The reopening of the kitchen with expanded services is just one of many initiatives that Crescent Avenue Presbyterian has planned for the celebration of its 175th anniversary in 2019. Volunteers -- either individuals or groups -- are welcome.  For more information, calling the church at (908) 756-2468 or visit the church’s web site here.



  -- Dan Damon [follow]


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Monday, May 13, 2019

Council takes up a PILOT of a different kind Monday


The Allen Young Apartments on Central Avenue
(across from the Fire Station) are on the agenda.





Monday's Plainfield City Council business meeting will take up a PILOT of a different kind.

PILOTs (payments in lieu of taxes) is a familiar tool of projects promoted as "economic development". Think of the current large-scale apartment project on South Avenue.

They are advantageous to the developers (which after all are in the business of making a profit) because the payments are based on a formula (in the case of a residential project, on the rents) that never rises to the level of full tax rates because the school district and the county assessments are excluded.

This is fine for the City of Plainfield as far as covering its expenses, but not so much for the schools and the county. However, everyone has become accustomed to living with the arrangement. (Though an individual property owner might wonder if he or she is being soaked for the difference -- after all, the school and county budgets must be made up no matter who is let off the hook.)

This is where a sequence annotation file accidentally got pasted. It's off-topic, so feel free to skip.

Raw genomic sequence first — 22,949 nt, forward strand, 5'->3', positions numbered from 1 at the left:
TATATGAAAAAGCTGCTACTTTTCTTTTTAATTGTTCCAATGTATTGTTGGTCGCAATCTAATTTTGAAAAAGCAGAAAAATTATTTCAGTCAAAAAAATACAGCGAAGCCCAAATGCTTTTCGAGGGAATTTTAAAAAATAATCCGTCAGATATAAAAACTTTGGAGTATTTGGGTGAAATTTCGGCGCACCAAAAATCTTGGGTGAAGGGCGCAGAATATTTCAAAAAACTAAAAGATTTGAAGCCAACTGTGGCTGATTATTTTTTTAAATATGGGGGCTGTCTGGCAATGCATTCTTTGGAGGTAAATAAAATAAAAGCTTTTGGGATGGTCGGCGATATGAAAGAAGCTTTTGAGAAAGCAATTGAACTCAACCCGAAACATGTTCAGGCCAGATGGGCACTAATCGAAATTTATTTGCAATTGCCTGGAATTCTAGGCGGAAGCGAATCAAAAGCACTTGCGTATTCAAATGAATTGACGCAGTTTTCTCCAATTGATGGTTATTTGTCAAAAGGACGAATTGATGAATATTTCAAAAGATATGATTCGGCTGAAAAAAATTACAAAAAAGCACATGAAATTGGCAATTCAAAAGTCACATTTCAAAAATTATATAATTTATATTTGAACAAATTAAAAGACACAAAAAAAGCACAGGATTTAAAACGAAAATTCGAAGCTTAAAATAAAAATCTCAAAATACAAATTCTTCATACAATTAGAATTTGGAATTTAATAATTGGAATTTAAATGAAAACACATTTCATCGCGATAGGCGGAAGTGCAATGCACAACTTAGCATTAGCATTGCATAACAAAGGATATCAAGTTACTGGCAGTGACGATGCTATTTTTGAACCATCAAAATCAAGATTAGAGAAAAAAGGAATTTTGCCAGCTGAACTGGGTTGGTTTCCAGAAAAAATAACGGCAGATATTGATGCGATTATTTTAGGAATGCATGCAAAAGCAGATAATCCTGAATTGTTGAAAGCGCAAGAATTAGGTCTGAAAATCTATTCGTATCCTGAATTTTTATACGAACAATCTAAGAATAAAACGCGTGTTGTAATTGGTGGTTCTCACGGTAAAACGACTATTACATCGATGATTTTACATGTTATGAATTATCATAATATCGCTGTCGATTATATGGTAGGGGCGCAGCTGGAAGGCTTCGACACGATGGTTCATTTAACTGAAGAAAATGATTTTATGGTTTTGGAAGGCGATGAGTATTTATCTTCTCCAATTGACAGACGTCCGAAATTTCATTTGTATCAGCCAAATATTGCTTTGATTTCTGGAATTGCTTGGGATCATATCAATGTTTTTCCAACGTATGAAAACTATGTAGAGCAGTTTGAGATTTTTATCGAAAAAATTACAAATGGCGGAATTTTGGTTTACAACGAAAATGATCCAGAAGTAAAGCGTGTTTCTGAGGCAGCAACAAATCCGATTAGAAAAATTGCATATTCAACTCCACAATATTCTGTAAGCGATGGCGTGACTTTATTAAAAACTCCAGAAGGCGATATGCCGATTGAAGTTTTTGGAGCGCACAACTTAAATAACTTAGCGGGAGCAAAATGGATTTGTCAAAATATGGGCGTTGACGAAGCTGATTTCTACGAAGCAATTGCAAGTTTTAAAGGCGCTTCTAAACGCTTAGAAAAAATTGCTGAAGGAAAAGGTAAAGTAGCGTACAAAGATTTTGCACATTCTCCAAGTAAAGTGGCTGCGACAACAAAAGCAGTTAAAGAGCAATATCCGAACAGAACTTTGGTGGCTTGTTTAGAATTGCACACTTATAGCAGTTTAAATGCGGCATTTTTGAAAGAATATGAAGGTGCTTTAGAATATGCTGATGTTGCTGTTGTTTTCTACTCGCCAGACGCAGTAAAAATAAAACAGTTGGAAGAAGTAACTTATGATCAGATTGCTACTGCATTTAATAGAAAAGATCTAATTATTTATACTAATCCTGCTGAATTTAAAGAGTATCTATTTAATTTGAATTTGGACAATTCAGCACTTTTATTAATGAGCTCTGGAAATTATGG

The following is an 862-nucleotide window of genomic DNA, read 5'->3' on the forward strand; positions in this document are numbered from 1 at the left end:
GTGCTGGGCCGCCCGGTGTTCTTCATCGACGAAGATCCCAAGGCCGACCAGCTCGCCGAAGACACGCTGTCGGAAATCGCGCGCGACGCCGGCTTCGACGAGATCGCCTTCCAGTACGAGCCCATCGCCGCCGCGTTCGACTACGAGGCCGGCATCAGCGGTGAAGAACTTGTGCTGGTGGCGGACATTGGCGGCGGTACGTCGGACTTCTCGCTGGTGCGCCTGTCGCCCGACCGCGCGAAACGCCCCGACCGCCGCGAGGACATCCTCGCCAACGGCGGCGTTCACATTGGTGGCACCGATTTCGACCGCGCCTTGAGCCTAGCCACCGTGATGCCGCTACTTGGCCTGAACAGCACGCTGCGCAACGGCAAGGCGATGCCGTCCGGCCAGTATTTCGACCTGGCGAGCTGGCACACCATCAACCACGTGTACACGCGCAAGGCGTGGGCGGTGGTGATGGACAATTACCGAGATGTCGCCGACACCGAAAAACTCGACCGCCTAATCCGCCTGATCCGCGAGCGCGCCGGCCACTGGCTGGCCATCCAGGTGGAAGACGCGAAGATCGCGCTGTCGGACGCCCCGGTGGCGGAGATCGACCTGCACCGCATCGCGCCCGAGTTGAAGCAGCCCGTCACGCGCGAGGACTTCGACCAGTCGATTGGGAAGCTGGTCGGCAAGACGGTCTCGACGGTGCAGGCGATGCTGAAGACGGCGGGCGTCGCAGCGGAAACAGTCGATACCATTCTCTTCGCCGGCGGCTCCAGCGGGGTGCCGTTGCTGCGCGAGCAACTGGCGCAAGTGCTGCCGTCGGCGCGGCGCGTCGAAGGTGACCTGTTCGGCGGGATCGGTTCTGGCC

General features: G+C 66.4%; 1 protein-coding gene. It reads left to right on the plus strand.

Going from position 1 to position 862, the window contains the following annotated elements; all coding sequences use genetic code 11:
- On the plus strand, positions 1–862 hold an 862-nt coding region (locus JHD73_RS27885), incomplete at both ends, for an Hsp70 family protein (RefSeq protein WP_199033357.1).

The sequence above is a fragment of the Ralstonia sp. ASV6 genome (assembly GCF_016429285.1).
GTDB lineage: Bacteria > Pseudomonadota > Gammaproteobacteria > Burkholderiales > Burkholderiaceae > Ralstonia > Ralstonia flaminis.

Monday's PILOT, though, is of a different stripe.

The State of New Jersey allows as how affordable housing is a desirable thing and provides for a particular kind of tax abatement for providers of such housing.

The Council will take up an ordinance (MC 2019-12) for a PILOT covering the Allen Young Apartments, which has two locations: Central Avenue at West 4th Street, and Myrtle Avenue at Clinton Avenue, with a total of 104 qualifying units (plus 3 at market rate, for a total of 107 units).

Apartments vary from 1- and 2-bedroom units on the same floor, to 3- and 4-bedroom duplex (2 floor) units.

The documentation with the agenda shows that the new owner, IC Development Urban Renewal, LLC, replaces the original owner/developer of the project, United Plainfield Housing Corporation (UPHC), which obtained the original PILOT in 1973.

The UPHC is the outgrowth of the Plainfield NAACP Branch's housing committee, chaired by Freeman Whetstone in the mid-1960s. (See the UPHC website here.)

(This matter does not reference the sale or sale price by the original owner/developer, nor the sale date, nor what use UPHC is making of the proceeds.)

THE IMPROVEMENTS

The PILOT is predicated on improvements the new owner will make to the properties.




Outlining the improvements (click to enlarge).
Full details are in the online documentation.


Given the developing scandal with the State's tax incentive program involving Camden projects -- where an investigation is finding lax (or non-existent) followup by the State on performance of the promises made -- it is incumbent on the City to follow up on this developer's promises.

I say this because in the most recent other affordable housing PILOT -- at Liberty Village on West 4th Street in 2014 -- among the promises made were to be replacement of the sidewalks and renovation of the community center, all to be performed within 24 months of taking ownership.